Anne Bradstreet wrote poems to those she loved and admired, she wrote poems to express anger and sadness, she wrote poems about events past and present that had bearing on her, but Anne never wrote poetry to be published. Although she wrote almost two hundred poems, only one book of her poetry was published in her life time: "The Tenth Muse…" was published in England, without her knowledge, by her brother-in-law. It is important to remember, when reading and/or studying Anne Bradstreet’s poetry that she wrote it only for the eyes of family members who approved of her writing, not for a general public.
Anne Bradstreet dealt with a wide range of ideas, presented in a range of styles. Her early poetry—primarily that found in "The Tenth Muse…"—is written in heroic couplets, imitating the style of the 16th century French poet Du Bartas. She later branched out into abab form, ababccc form, lyric form (A form developed in ancient Greece: originally the poems were sung to the accompaniment of a stringed instrument called a lyre; lyric poems tend to be melodic and focus on producing a single, unified emotional effect.), Puritan "plain style" (didactic, simplicity, accessibility, and a lack of rhetorical ornamentation) and 17th century versions of classicism (emphasised imitative poetry and worked toward an over-all unity of elements; traditional subjects were tragedy and epic), but couplet remained her primary form.
Anne wrote quite a bit about her experiences as a wife, mother, grandmother, and as a settler in colonial America. She also wrote about nature, science, religion, the social and political happenings of the time, and about her feelings towards the biases women of her time faced.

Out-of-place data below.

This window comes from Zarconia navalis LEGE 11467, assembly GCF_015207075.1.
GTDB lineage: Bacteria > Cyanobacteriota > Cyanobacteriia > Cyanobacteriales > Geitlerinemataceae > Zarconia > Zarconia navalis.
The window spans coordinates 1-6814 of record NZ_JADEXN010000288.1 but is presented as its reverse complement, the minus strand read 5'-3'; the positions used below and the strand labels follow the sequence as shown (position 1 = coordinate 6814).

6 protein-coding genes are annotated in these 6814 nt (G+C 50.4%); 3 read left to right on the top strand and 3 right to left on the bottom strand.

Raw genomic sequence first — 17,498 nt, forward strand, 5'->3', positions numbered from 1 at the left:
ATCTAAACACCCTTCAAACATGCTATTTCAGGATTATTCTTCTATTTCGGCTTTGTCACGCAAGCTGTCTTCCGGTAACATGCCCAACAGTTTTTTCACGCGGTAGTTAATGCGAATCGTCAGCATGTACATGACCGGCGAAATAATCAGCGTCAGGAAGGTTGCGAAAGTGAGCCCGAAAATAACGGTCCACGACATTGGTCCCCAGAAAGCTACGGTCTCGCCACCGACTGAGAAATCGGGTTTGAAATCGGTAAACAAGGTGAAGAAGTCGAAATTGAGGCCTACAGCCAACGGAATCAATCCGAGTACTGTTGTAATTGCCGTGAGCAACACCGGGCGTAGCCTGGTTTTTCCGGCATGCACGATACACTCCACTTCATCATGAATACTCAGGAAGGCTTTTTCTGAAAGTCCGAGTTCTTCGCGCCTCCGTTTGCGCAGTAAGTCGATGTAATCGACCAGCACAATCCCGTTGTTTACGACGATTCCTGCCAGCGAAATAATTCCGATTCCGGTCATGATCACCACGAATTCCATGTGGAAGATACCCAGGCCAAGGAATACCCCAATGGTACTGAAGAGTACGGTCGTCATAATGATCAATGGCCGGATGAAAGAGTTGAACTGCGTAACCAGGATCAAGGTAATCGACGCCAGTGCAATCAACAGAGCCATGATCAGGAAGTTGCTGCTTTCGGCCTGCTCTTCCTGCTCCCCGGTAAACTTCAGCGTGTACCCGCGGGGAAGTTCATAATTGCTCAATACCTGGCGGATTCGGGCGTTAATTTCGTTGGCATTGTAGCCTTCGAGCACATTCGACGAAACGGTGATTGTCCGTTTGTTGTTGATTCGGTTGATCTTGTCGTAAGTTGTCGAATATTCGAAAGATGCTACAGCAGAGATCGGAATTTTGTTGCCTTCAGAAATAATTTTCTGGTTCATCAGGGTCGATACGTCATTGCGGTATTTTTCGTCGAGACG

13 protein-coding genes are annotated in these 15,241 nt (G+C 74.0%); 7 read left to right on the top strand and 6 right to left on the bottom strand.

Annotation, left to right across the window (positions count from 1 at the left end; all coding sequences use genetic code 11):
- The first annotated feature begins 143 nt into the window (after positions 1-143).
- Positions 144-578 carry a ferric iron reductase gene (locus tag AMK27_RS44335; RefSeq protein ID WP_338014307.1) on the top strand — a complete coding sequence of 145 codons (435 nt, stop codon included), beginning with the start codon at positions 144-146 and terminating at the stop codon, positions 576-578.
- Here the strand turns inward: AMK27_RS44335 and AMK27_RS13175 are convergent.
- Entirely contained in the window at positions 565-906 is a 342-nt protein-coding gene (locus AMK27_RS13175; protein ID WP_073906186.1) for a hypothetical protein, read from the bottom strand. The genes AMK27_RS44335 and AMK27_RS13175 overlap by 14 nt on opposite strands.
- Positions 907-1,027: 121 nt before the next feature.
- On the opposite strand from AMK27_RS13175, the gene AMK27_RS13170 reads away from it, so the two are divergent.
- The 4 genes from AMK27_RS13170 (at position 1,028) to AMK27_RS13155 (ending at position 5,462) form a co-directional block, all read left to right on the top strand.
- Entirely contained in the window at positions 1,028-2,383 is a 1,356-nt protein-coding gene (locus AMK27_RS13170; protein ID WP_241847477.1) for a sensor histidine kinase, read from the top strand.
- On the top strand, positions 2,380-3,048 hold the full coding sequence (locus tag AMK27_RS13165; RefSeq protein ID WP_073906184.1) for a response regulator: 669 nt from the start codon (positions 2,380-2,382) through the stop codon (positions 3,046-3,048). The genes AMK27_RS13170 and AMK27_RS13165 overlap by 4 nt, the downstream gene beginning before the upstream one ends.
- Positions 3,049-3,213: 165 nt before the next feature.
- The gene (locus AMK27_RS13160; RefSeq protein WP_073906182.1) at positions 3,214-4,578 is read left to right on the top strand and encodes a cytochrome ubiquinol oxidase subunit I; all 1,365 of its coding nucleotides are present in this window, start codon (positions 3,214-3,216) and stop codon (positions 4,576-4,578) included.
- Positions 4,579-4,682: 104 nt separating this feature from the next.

Anne Bradstreet was, in some ways, an early feminist. Through her poetry, she asserted the right of women to learning and expression of thought. The belief at that time was that a woman's place was in the home attending to the family and her husband's needs. Women were generally considered intellectually inferior. (For this reason, some critics believed that Bradstreet had stolen her poems from men.) If a woman wrote and stepped outside her appropriate sphere, and if she published her work frequently, she would face social censure. The attitude of Anne’s day was accurately expressed by Reverend Thomas Parker, a minister in Newbury, Massachusetts, in a letter to his sister, Elizabeth Avery, in England: "Your printing of a book, beyond the custom of your sex, doth rankly smell" (1650). In the prologue of "The Tenth Muse…" Anne expresses her angry towards those stereotypes:
I am obnoxious to each carping tongue
Who says my hand a needle better fits;
A poet's pen all scorn I should thus wrong,
For such despite they cast on female wits.
If what I do prove well, it won't advance;
They'll say it's stol'n, or else it was by chance.
When "The Tenth Muse Lately Sprung Up in America" was released, the idea that she was a virtuous women had to be stressed. John Woodbridge, her brother-in-law, had to write: "By a Gentle Women in Those Parts" on the title page in order to reassure the readers that Anne didn’t neglect her duties in order to write. Woodbridge made it clear that she found time for her poetry by giving up sleep and using what little leisure time she had in order to write.
As if the social pressure wasn’t bad enough, many women faced crushing workloads and a severe lack of free time, as well. Some women suffered from the lack of an education. Others internalized the belief in intellectual inferiority Western society tried to push on them from nearly every authoritative voice. It was Anne’s personal situation (an extensive education, support of friends and an influential family) gave her the means to cope with some of these obstacles. One of her later works, "In Honor of That High and Mighty Princess Queen Elizabeth of Happy Memory", defiantly proclaims that women are worth more than a man’s servant.